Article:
7-Eleven Customers In Utah Possibly Exposed To Hepatitis A


Health officials have warned that customers of a certain 7-Eleven branch in Utah may have been exposed to hepatitis A.

Hepatitis A filled up the headlines for the wrong reasons last year, and it seems that the virus is kicking off 2018 with a possible outbreak.

Salt Lake Officials Warn Of Possible Hepatitis A Exposure

In a press release, the Salt Lake County Health Department warned that customers who visited the 7-Eleven convenience store located at 2666 West 7800 South in the city of West Jordan may have been exposed to hepatitis A.

According to the department, up to 2,000 customers who visited the 7-Eleven branch from Dec. 26, 2017 to Jan. 3 may have been infected with the virus. Of particular risk are customers who used the store's restroom or consumed some of the items for sale, including the fountain drink or other self-service beverages, fresh fruit, and any item from the hot food case that includes hot dogs, pizza, taquitos, and chicken wings.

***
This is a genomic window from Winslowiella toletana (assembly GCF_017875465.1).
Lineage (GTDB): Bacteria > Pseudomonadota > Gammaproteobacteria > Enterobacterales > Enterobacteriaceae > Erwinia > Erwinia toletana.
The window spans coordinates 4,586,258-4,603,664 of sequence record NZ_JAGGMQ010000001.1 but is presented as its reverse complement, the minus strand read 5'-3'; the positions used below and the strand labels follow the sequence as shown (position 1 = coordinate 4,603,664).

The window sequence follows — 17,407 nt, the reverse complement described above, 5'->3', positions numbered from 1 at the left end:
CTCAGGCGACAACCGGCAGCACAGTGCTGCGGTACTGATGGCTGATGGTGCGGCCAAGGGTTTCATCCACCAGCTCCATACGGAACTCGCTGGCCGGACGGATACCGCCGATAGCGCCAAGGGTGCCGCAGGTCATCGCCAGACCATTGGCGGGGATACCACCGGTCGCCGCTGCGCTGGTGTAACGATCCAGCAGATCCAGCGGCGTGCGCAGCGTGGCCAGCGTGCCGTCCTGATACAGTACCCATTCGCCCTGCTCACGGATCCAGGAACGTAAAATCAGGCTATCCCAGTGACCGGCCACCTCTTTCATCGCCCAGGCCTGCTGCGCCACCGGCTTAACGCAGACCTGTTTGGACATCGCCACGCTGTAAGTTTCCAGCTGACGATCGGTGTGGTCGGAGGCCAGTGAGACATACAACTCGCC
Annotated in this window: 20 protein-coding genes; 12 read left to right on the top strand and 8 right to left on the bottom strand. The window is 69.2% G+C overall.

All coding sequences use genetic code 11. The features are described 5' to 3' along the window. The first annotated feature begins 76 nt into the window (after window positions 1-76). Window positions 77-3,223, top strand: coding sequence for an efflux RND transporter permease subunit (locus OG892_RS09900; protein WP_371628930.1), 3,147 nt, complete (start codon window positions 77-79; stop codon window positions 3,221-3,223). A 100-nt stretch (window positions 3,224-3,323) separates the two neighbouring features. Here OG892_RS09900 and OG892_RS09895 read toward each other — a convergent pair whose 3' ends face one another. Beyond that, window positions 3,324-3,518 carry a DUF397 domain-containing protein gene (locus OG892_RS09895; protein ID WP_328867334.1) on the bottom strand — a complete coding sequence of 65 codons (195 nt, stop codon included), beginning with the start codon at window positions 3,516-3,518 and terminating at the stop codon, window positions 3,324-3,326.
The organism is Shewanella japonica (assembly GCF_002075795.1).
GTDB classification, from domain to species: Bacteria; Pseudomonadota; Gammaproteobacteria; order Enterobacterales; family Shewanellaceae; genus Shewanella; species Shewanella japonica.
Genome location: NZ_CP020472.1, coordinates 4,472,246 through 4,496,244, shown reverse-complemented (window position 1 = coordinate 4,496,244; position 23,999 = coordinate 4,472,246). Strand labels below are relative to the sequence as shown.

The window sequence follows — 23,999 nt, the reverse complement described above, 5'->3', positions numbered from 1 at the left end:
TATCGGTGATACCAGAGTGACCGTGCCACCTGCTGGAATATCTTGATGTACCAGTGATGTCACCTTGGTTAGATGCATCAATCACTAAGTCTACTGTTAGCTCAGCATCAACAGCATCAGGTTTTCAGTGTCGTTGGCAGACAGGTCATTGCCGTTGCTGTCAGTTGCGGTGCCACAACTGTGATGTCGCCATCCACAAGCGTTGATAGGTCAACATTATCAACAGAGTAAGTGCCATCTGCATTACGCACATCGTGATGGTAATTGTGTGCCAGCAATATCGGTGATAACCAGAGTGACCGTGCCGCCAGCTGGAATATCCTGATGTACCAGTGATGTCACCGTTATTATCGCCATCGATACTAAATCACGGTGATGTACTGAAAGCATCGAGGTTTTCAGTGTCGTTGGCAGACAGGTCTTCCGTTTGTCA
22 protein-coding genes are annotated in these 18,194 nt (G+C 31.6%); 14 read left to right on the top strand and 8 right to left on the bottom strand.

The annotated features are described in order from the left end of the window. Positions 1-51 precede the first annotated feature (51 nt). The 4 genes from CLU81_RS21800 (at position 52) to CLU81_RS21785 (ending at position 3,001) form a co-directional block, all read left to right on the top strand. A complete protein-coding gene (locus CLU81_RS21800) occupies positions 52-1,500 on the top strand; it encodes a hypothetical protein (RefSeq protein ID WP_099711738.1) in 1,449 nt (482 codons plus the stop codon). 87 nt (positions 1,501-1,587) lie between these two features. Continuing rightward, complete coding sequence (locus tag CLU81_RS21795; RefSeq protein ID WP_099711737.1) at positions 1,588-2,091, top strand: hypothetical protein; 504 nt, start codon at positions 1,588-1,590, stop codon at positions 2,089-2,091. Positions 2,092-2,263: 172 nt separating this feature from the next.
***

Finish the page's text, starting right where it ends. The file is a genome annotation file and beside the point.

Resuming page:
For people who visited the 7-Eleven branch during the time period and are at risk of hepatitis A infection following the above guidelines are recommended to contact the Salt Lake County Health Department to receive an injection against the virus. Staff will screen all callers for the possible exposure risk and provide the options for the hepatitis A vaccine.

The possible exposure only affects the specific 7-Eleven branch in West Jordan, as an employee worked at the store while infected with hepatitis A. Customers who purchased and consumed only packaged food and bottled items from the store are not at risk of exposure.

"This is an important reminder to food service establishments that they should consider vaccinating their food-handling employees against hepatitis A," said Salt Lake County Health Department executive director Gary Edwards in a statement.

Hepatitis A In 2017

The Salt Lake County Health Department believes that the incident is related to the hepatitis A outbreak that started in Salt Lake County in August 2017.

Salt Lake County is not the only area that had a hepatitis A problem last year. California faced the largest person-to-person hepatitis A outbreak since vaccines became available to the public in 1995, with San Diego being the hardest-hit county in the state.

In June, frozen tuna products were also found to be positive for hepatitis A, leading to a recall in California, Texas, and Oklahoma. In May, inmates at the Oakland County Jail were also exposed to hepatitis A after one of the inmates was confirmed to be infected with the virus.

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